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I Wasn’t Wrong. I Was Autistic.

One thing that’s been on my mind lately is how some parents know their child is neurodivergent, or autistic, or they are diagnosed, but they choose not to tell them.

The shadow of a young woman walking away.

I recently watched this TikTok where @mrwilliamsprek shares how his mother knew he had ASD, ADHD, and dyslexia, from kindergarten through to his senior year of high school and chose not to tell her son this. He found out on his own in college after a separate evaluation.


Now, I know many parents choose not to share this with their children because they fear they will be singled out or bullied. They don’t want their kids to feel different from their peers.


Except they are different.


More so, they know they are different. Whether they reached that conclusion on their own or their peers have already pointed it out. They know. They just don’t know why. And why is arguably the most important thing.


I’ve heard similar stories like @mrwilliamsprek’s throughout the autistic and neurodivergent communities. However, I can only really speak on my experience.


And in my experience, I started masking as young as five years old. I knew in the first grade that I was different, that certain things didn’t come naturally to me and I had to adapt accordingly to survive and appear “normal.”


I knew I was different, maybe not always consciously, but that feeling was there. And not knowing why when that’s all your brain craves is both confusing and disorienting.


The thing is, throughout my childhood I was a perfectly “normal,” little girl. I had friends, I got invited to birthday parties, I had sleepovers, and so on. On the outside I was perfectly ok, maybe a little shy, a little quiet, but ok. On the inside, I had changed myself so much to fit this ideal of “normal,” that I didn’t even realize I had changed at all.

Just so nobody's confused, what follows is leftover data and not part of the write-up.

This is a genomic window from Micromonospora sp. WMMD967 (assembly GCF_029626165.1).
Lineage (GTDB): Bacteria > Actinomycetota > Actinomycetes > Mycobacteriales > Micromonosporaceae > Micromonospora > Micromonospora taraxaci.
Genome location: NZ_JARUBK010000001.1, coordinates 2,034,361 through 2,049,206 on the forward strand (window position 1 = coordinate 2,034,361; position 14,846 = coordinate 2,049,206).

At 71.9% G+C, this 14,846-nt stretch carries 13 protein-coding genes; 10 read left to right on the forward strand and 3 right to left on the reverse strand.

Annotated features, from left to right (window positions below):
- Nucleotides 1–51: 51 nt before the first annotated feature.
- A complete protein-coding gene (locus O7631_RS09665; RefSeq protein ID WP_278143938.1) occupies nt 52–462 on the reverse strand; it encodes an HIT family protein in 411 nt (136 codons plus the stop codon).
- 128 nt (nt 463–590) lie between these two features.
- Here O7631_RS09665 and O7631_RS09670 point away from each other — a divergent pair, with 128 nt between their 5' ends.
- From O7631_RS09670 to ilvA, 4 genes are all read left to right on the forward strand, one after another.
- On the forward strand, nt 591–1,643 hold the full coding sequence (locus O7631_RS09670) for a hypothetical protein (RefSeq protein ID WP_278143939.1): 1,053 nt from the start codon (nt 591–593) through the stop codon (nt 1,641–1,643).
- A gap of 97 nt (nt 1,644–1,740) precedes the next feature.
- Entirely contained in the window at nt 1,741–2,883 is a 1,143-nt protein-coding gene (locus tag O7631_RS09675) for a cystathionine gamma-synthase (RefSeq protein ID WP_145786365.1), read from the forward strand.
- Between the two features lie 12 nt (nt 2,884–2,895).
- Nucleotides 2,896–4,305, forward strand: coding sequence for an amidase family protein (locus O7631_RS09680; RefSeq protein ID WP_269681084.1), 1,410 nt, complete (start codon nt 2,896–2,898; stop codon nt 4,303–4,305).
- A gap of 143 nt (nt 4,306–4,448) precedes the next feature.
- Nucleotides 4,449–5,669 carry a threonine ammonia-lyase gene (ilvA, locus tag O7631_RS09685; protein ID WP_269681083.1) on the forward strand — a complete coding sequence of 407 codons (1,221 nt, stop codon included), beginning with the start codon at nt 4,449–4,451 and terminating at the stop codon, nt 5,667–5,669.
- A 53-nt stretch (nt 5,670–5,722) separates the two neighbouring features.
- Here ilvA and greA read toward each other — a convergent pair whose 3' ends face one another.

The masking and confusion only worsened when I reached high school. I was dealing with so many changes, I felt I had no one to turn to, and I knew inexplicably I was different from my peers. I couldn’t name that difference or explain it, but I concluded that whatever it was, it was wrong. I was wrong. Inherently. In a way I could never change.

And at 16 years old that really freaking sucks.


But again, I appeared just fine to everyone. No one knew of my internal struggles, all my questions without answers, and how terrible I truly felt about myself.


And that is the problem with parents not telling their kids about learning disabilities or diagnoses. You don’t see the internal battle that’s always raging. You only see what they choose to show you on the outside.


Let me repeat that: you only see what they choose to show you on the outside.


And what’s on the outside is not an accurate reflection of what’s on the inside. I can almost guarantee you that many unidentified autistic kids know they are different and they just want to know why.


I didn’t find out until I was 22 years old. And you have no idea how healing that was for my 16 year old self. To know I wasn’t all the names and words people had called me, that I had called myself. I wasn’t wrong. I wasn’t rude, or insensitive, or without compassion. I was autistic.


If you are a parent of an autistic or neurodivergent child and you haven’t told them, take this as a sign to tell them. Please. The common thread I’ve found amongst many late-identified autistics is simple: we only wish we had known sooner.

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